I will tell you – watching the police department work this case up to and including what was done over the past couple weeks was just phenomenal. Just phenomenal work. I’ve seen them focus on – we don’t care what answers were given, we simply want to get the truth. That was as refreshing as I’ve seen. They’ve worked it hard. You just can’t give them enough credit. I think we’re finally at a place where this is going to come to some conclusions and I’m excited about that.
EATON: Chris Tapp still has on his record a murder conviction. What happens now with him?
CLARK: There may be some legal things that go on with regard to his folks. I don’t know at this point. I will tell you what I can do or not do. Right now, we’re going to go through the process of vetting the information. As everyone is aware, Mr. Dripps said he acted alone. I think I have an obligation to ensure that information is accurate. If there’s ever a case to stand for the proposition that we ought to vet folks’ statements, it’s certainly this one. We’re going to do that process. I expect that to be done very quickly. Both the chief and I have dedicated manpower to answering that.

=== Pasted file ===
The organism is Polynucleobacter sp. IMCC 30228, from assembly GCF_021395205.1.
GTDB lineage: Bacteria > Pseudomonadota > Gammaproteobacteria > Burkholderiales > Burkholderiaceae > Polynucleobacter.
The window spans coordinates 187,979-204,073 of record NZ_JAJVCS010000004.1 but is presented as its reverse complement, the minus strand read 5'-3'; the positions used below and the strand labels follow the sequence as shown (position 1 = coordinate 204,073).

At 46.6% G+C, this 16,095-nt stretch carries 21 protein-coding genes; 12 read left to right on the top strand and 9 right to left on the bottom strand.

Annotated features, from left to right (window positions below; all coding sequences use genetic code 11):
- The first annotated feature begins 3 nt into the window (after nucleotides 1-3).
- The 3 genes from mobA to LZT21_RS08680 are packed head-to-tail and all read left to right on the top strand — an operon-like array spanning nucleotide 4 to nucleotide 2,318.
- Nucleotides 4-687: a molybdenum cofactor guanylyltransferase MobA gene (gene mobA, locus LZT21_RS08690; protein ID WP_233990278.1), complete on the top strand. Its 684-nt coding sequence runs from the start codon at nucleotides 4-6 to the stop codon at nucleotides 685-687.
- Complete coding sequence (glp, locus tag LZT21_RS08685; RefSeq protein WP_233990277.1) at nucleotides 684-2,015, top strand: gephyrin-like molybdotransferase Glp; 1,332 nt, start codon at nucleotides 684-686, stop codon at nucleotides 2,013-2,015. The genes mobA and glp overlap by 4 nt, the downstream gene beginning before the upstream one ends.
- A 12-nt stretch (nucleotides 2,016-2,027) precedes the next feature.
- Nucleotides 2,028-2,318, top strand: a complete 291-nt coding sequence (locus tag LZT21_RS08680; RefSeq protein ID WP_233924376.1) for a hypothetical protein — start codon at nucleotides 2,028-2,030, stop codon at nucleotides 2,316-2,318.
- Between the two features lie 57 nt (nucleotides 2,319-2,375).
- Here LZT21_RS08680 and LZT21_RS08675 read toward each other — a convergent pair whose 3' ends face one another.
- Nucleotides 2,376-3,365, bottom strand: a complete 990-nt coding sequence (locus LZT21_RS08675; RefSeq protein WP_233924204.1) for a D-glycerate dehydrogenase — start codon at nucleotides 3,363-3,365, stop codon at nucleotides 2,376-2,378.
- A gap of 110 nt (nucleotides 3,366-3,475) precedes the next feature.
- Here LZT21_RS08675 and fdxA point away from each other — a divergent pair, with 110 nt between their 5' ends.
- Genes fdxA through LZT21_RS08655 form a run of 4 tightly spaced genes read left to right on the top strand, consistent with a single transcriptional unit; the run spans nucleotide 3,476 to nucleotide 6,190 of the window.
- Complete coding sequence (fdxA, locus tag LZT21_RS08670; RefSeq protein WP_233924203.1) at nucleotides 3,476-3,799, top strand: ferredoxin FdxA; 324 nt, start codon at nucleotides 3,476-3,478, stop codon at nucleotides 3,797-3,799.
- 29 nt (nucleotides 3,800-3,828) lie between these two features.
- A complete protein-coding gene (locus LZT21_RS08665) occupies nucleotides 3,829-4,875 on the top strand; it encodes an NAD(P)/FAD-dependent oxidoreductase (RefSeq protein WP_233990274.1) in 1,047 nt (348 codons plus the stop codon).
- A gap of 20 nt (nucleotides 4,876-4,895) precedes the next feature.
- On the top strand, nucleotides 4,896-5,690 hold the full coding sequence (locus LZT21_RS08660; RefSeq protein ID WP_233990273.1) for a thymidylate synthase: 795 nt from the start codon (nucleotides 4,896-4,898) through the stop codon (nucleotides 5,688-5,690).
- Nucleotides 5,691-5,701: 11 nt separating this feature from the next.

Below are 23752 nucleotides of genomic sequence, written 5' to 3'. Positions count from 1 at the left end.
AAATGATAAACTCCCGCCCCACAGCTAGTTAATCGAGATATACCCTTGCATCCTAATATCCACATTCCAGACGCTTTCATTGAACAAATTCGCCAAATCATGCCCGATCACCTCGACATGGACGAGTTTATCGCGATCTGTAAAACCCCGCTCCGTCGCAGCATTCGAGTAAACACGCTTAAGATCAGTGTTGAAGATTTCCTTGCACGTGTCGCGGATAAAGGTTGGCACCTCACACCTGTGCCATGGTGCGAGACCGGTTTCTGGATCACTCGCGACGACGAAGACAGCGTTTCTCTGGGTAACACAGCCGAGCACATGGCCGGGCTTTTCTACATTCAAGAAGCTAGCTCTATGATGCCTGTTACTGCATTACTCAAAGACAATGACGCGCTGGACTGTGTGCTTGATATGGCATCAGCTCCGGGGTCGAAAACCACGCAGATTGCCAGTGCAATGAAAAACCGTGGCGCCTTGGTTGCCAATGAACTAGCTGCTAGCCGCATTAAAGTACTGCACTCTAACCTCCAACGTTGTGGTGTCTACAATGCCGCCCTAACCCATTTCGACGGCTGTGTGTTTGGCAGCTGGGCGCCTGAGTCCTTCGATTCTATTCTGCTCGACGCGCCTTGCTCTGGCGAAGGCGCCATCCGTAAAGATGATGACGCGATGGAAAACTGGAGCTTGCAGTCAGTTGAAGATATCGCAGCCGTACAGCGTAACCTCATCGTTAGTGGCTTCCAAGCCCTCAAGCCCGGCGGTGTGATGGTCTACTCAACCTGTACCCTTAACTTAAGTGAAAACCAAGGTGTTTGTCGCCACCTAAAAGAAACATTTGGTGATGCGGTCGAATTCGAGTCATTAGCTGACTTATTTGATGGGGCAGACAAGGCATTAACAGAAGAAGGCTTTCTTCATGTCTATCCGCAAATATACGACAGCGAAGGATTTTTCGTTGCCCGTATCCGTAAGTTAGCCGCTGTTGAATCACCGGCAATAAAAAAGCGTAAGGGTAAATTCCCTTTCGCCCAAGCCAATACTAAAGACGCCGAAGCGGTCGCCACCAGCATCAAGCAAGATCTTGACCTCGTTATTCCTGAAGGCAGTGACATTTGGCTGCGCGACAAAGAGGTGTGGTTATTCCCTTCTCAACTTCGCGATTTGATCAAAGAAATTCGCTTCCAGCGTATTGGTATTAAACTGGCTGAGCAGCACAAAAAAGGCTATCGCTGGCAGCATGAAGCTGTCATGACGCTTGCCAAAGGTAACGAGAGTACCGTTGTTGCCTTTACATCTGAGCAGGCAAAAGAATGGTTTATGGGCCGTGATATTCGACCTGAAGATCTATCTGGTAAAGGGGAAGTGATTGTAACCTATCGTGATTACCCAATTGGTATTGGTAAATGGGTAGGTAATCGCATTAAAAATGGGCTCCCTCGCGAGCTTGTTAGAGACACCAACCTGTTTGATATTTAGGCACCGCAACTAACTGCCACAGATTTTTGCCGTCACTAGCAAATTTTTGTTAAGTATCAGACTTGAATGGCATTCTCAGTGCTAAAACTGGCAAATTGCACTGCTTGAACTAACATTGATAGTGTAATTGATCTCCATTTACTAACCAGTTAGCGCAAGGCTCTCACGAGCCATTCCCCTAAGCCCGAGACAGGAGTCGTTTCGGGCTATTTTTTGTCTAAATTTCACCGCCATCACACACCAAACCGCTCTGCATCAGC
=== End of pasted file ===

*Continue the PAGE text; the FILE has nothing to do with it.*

An ethical obligation for a prosecutor is that if there is clear and convincing evidence of innocence, the prosecutor must seek to remedy that conviction. If that turns out to be the case, that’s my obligation going forward regarding Mr. Tapp.
EATON: If that’s what you find, you could exonerate him over the next couple weeks and it’s wiped off his record. Does he then have the option to possibly sue the state?
CLARK: Whether he sues the city or not is not my concern. My obligation is if his conviction is justified, fine. If it is not, I must remedy it. That’s my obligation and that’s what I’ll do. Whether it has any side effects from it is not an issue for me to consider.
EATON: Is there anything you want to add?
CLARK: There are people that have been on various sides of this question for a long time and it’s very understandable in their own right. I don’t have any such luxury of being dedicated to one opinion or another.
At the end of the day, I simply have to do what the evidence tells me to do. Over the course of my experience, we got an investigation done on it and we reached an agreement to get Tapp out of jail. A lot of people weren’t happy about that. Certainly the thing that happened a couple of years ago no one loved. I think I said at the time it was a pragmatic solution to an ideological problem. But it came to a stoppage so we could refocus on the case. I think that’s been done so I’m pleased with that.
The truth, the evidence is going to dictate whatever decisions I make. If they exonerate, Mr. Tapp then so be it. That’s what society demands from our system and we’ve got to get it right. Even if it’s been done wrong, it’s got to be done right.